Journey to the Challenger Deep: 50 Years Later With the Nereus Hybrid Remotely Operated Vehicle
The hybrid remotely operated vehicle Nereus, developed by the Woods Hole Oceanographic Institution in collaboration with the Space and Naval Warfare Systems Center Pacific and Johns Hopkins University, is designed to provide a new level of access to a maximum depth of 11,000 m. Nereus operates in two different modes. The vehicle can operate untethered as an autonomous underwater vehicle for broad area survey, capable of exploring and mapping the seafloor with sonars, cameras, and other onboard sensors. Nereus can be converted at sea to become a remotely operated vehicle (ROV) to enable close-up imaging and sampling. The ROV configuration incorporates a lightweight fiber-optic tether to the surface for high-bandwidth real-time video and data telemetry to the surface to enable high-quality teleoperation, additional cameras and lights, manipulator arm, and sampling gear. Nereus underwent sea trials in May and June of 2009 during which it completed eight dives, including two dives to more than 10,900 m in the Challenger Deep of the Mariana Trench with a total bottom time in excess of 12 h.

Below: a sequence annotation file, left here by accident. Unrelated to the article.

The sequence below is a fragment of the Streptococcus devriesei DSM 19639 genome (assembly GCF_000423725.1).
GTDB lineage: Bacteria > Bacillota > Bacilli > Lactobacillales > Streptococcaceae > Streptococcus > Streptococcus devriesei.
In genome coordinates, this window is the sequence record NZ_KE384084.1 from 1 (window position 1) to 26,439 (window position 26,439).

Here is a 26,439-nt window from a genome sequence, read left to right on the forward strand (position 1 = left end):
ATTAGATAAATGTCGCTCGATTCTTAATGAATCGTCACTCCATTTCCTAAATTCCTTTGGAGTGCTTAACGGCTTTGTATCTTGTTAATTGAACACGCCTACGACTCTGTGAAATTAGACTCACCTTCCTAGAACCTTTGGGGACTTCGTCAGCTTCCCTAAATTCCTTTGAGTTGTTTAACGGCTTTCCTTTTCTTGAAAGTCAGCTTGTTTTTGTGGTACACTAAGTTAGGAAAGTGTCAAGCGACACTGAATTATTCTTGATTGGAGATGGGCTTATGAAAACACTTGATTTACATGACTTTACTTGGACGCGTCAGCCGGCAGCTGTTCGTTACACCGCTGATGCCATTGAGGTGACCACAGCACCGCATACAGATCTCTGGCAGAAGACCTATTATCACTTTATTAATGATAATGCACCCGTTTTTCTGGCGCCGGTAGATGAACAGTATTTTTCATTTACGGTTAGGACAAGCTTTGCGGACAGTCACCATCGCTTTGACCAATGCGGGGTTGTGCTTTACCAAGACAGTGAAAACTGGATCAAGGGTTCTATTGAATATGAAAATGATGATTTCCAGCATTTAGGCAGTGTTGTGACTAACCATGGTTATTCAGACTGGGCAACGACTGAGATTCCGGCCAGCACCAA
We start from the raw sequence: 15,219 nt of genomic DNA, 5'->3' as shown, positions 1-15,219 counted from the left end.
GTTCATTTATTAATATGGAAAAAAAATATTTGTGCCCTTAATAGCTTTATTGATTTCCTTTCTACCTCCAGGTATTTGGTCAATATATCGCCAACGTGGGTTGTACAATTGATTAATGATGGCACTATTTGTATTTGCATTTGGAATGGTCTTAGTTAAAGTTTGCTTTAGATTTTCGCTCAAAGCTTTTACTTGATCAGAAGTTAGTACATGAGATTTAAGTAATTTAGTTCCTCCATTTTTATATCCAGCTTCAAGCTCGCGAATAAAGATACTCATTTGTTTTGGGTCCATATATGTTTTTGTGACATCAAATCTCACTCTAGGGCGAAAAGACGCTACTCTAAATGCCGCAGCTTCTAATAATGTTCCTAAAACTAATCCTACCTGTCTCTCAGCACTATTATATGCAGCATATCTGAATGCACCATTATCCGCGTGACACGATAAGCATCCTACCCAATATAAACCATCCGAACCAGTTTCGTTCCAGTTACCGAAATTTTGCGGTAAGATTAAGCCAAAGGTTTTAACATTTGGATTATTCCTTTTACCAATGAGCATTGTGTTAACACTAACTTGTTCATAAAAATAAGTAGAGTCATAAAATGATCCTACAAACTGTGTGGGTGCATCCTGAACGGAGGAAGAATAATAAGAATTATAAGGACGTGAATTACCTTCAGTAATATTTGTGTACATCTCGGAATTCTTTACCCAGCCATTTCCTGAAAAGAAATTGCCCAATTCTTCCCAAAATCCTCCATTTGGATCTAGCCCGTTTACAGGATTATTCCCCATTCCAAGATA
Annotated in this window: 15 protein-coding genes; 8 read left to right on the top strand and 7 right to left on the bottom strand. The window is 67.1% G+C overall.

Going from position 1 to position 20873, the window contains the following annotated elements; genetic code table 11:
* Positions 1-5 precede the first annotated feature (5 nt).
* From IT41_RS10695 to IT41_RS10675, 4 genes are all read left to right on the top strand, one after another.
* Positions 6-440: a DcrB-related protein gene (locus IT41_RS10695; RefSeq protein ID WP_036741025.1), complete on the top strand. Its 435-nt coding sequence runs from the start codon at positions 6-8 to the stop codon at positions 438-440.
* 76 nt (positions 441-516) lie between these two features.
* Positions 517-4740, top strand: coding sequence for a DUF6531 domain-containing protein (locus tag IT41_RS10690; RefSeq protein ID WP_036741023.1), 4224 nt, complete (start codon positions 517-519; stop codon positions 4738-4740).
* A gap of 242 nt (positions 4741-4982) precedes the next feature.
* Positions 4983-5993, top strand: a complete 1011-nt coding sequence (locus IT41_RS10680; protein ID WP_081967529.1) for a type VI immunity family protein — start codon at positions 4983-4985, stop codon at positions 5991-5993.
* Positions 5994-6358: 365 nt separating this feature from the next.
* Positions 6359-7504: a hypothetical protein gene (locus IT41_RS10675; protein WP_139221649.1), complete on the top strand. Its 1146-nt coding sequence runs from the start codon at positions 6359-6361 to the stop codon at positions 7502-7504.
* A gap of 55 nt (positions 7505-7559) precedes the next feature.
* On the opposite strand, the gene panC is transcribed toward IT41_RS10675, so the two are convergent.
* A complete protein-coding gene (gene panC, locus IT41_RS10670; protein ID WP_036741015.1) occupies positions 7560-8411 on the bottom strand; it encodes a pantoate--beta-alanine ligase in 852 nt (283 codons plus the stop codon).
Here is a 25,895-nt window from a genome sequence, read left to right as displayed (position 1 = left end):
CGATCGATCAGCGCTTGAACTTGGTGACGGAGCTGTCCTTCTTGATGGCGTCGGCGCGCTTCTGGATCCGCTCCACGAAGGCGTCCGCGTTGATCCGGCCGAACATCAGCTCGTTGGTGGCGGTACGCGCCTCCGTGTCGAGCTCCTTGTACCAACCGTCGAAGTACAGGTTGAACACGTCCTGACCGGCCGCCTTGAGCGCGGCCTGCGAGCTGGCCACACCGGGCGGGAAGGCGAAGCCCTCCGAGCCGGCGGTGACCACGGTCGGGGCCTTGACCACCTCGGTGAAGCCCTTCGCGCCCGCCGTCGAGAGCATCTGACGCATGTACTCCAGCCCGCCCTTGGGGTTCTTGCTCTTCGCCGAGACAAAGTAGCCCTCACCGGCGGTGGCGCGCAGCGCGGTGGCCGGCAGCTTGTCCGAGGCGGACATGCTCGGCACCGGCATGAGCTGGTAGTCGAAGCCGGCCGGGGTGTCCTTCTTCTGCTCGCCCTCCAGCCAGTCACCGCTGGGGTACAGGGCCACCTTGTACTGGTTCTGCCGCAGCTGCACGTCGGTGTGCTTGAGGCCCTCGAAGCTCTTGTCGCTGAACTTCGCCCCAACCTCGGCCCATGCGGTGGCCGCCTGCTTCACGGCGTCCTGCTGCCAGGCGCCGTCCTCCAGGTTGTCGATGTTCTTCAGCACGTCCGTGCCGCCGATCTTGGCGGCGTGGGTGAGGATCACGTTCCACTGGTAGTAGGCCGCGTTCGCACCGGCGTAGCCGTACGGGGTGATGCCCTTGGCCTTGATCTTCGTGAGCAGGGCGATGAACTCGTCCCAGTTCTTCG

Document Type: Research Article
Publication date: December 1, 2009
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- The Marine Technology Society Journal is the flagship publication of the Marine Technology Society. It publishes the highest caliber, peer-reviewed papers on subjects of interest to the society: marine technology, ocean science, marine policy and education. The Journal is dedicated to publishing timely special issues on emerging ocean community concerns while also showcasing general interest and student-authored works.
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